By: Robert R. Sachs
As mentioned in my September 13 post, Fenwick sponsored UC Davis’ fifth annual Lecture Series in Technology, Entrepreneurship, Science and Law (TESLaw) on September 27, 2013. A video recording of the event is available at the following link: On the Frontier of the Future: Innovation and the Evolution of Patentable Subject Matter.
This year’s program featured spirited discussion among scholars and practitioners in the patentable subject matter debate, with a particular focus on the software and life sciences spaces. The panelists addressed problems in the Supreme Court’s approach to laws of nature and abstract ideas, and discussed different ways that the courts could address the issue. At the end of the life sciences panel, I questioned panelists Kevin Emerson Collins and Rebecca Eisenberg as to why they felt it necessary to reinterpret Prometheus as talking about per se categories, rather than taking it at face value for being about laws of nature, in which event the Court should be cognizant of what scientists and philosophers of science think about laws of nature. See the discussion starting at 01:20:40. I moderated the afternoon panel on abstract ideas, which panelist Pam Samuelson called a “feisty debate.”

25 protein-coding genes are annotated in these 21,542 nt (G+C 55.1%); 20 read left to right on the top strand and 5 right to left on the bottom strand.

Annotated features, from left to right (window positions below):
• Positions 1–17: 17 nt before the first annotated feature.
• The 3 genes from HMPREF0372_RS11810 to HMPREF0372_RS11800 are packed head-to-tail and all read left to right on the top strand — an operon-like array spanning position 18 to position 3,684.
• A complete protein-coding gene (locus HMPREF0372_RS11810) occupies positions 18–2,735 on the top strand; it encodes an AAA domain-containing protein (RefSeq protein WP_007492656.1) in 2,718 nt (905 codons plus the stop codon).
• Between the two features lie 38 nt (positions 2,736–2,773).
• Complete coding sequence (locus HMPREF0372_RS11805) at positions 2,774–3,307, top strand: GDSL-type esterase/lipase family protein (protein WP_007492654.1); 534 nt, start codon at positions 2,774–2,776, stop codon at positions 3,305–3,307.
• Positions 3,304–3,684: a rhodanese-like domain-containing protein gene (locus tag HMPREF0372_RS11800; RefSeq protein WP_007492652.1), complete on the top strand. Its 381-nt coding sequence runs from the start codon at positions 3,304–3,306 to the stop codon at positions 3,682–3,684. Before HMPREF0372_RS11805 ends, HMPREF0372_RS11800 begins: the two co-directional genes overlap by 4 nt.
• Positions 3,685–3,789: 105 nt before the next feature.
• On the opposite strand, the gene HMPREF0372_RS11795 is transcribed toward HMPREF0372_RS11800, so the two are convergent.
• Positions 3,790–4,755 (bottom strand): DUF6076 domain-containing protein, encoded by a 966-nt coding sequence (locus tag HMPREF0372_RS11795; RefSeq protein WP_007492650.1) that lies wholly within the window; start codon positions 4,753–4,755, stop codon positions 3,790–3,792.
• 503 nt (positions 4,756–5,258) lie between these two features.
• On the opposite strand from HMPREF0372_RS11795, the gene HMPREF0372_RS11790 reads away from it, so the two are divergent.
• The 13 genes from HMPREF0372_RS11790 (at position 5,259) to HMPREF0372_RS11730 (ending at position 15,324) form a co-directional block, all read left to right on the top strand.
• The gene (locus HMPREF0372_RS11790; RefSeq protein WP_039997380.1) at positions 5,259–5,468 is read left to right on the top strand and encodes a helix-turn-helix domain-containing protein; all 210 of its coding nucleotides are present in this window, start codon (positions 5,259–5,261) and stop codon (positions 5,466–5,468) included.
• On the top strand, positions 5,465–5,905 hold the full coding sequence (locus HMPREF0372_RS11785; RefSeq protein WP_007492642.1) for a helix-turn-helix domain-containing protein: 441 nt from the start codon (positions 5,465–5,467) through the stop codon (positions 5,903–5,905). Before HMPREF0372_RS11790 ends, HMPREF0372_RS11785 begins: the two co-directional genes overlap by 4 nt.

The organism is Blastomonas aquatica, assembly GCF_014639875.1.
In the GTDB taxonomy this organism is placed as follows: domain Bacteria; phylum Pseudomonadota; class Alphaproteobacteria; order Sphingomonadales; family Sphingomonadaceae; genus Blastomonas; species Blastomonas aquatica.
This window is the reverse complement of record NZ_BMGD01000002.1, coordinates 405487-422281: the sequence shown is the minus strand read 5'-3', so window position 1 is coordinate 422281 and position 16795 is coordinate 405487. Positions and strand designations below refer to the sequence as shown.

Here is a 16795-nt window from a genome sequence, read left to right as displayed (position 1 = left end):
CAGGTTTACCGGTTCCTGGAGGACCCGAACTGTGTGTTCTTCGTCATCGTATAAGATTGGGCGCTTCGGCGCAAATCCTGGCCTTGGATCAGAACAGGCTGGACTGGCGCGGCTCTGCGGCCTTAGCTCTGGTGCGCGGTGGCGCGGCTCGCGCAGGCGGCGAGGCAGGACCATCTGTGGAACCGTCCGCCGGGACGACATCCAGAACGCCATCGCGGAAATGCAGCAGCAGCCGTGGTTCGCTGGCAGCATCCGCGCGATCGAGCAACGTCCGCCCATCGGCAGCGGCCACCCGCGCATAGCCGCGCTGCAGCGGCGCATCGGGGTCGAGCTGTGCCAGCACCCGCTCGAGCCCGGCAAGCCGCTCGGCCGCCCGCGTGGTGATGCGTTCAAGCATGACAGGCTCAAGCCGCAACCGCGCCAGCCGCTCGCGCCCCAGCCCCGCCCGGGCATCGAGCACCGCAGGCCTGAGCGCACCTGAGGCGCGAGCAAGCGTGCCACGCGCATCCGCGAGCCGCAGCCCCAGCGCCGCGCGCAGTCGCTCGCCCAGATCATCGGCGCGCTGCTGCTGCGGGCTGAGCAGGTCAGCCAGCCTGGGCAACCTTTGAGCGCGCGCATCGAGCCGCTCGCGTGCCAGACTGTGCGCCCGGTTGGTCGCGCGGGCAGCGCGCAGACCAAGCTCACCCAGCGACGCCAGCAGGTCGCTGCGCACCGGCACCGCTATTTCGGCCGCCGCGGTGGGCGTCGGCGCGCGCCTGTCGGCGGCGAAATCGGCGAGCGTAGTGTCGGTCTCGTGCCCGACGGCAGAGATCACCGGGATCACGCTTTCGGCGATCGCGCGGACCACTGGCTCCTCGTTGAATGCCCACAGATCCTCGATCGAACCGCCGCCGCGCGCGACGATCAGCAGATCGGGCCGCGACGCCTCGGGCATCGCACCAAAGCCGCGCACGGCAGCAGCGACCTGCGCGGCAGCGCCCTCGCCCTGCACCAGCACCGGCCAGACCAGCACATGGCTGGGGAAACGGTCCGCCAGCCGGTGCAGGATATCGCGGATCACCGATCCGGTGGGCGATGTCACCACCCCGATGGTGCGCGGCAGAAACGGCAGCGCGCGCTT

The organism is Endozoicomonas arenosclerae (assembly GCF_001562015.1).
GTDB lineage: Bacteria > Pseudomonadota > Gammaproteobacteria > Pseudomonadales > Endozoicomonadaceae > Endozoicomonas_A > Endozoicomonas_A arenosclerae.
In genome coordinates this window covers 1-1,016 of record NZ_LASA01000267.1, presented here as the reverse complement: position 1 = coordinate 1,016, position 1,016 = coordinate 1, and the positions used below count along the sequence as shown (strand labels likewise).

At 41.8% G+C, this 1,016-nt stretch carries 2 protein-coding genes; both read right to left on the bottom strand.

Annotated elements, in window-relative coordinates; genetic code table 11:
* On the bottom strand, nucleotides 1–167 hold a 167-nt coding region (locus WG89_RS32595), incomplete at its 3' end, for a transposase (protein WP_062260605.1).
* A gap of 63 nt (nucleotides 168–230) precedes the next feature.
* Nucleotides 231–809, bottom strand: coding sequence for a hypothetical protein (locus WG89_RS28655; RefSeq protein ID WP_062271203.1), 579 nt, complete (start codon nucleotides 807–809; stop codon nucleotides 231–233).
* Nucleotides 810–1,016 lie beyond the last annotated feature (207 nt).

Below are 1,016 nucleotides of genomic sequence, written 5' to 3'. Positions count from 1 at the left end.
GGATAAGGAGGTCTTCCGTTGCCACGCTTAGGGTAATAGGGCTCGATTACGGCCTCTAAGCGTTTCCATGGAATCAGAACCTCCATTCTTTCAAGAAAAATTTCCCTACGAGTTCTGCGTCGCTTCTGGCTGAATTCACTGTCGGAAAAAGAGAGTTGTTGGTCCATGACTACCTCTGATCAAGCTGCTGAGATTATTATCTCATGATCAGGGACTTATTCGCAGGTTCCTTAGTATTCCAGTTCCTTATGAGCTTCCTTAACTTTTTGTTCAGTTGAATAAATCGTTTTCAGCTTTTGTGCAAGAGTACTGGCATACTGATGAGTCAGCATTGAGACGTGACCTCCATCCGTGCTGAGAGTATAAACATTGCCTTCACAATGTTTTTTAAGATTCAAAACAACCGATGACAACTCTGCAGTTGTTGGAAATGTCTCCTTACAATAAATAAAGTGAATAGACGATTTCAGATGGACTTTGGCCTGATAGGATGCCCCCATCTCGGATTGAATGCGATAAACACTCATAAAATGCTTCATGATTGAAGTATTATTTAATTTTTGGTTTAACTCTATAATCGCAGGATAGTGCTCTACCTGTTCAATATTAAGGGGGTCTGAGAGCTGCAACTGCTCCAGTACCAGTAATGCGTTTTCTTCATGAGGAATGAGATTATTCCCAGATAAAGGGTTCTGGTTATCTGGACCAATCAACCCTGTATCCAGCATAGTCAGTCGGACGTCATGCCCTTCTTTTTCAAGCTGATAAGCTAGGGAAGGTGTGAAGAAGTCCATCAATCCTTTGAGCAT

It has truly been an honor for my Fenwick partners and I to co-host this symposium with UC Davis over the past five years, and we look forward to collaborating with the university in the future.